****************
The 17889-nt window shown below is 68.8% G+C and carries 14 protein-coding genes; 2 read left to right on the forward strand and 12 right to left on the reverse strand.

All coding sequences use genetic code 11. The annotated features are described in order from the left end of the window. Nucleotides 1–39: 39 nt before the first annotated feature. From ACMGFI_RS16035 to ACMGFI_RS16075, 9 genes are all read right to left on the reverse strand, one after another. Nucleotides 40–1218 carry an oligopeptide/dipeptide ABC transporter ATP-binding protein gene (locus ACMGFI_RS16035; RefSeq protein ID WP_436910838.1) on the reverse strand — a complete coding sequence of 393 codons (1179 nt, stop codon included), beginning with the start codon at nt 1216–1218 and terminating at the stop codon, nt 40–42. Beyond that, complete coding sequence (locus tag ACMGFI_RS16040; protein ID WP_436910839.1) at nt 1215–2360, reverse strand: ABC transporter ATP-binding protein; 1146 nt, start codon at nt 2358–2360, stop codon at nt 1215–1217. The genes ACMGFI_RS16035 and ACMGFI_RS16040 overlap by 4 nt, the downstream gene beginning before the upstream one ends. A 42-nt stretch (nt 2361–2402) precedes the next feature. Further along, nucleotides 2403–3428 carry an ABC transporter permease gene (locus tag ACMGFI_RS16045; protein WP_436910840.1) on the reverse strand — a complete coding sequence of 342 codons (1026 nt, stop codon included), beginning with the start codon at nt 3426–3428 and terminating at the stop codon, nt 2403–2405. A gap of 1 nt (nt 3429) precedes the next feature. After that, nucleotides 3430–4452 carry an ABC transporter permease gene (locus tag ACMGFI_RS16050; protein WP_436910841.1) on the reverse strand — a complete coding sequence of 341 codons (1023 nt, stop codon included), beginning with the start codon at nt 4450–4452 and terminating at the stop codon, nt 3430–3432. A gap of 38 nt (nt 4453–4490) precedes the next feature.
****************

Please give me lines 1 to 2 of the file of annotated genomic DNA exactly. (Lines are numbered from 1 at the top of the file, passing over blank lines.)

The 17889-nt window shown below is 68.8% G+C and carries 14 protein-coding genes; 2 read left to right on the forward strand and 12 right to left on the reverse strand.

All coding sequences use genetic code 11. The annotated features are described in order from the left end of the window. Nucleotides 1–39: 39 nt before the first annotated feature. From ACMGFI_RS16035 to ACMGFI_RS16075, 9 genes are all read right to left on the reverse strand, one after another. Nucleotides 40–1218 carry an oligopeptide/dipeptide ABC transporter ATP-binding protein gene (locus ACMGFI_RS16035; RefSeq protein ID WP_436910838.1) on the reverse strand — a complete coding sequence of 393 codons (1179 nt, stop codon included), beginning with the start codon at nt 1216–1218 and terminating at the stop codon, nt 40–42. Beyond that, complete coding sequence (locus tag ACMGFI_RS16040; protein ID WP_436910839.1) at nt 1215–2360, reverse strand: ABC transporter ATP-binding protein; 1146 nt, start codon at nt 2358–2360, stop codon at nt 1215–1217. The genes ACMGFI_RS16035 and ACMGFI_RS16040 overlap by 4 nt, the downstream gene beginning before the upstream one ends. A 42-nt stretch (nt 2361–2402) precedes the next feature. Further along, nucleotides 2403–3428 carry an ABC transporter permease gene (locus tag ACMGFI_RS16045; protein WP_436910840.1) on the reverse strand — a complete coding sequence of 342 codons (1026 nt, stop codon included), beginning with the start codon at nt 3426–3428 and terminating at the stop codon, nt 2403–2405. A gap of 1 nt (nt 3429) precedes the next feature. After that, nucleotides 3430–4452 carry an ABC transporter permease gene (locus tag ACMGFI_RS16050; protein WP_436910841.1) on the reverse strand — a complete coding sequence of 341 codons (1023 nt, stop codon included), beginning with the start codon at nt 4450–4452 and terminating at the stop codon, nt 3430–3432. A gap of 38 nt (nt 4453–4490) precedes the next feature.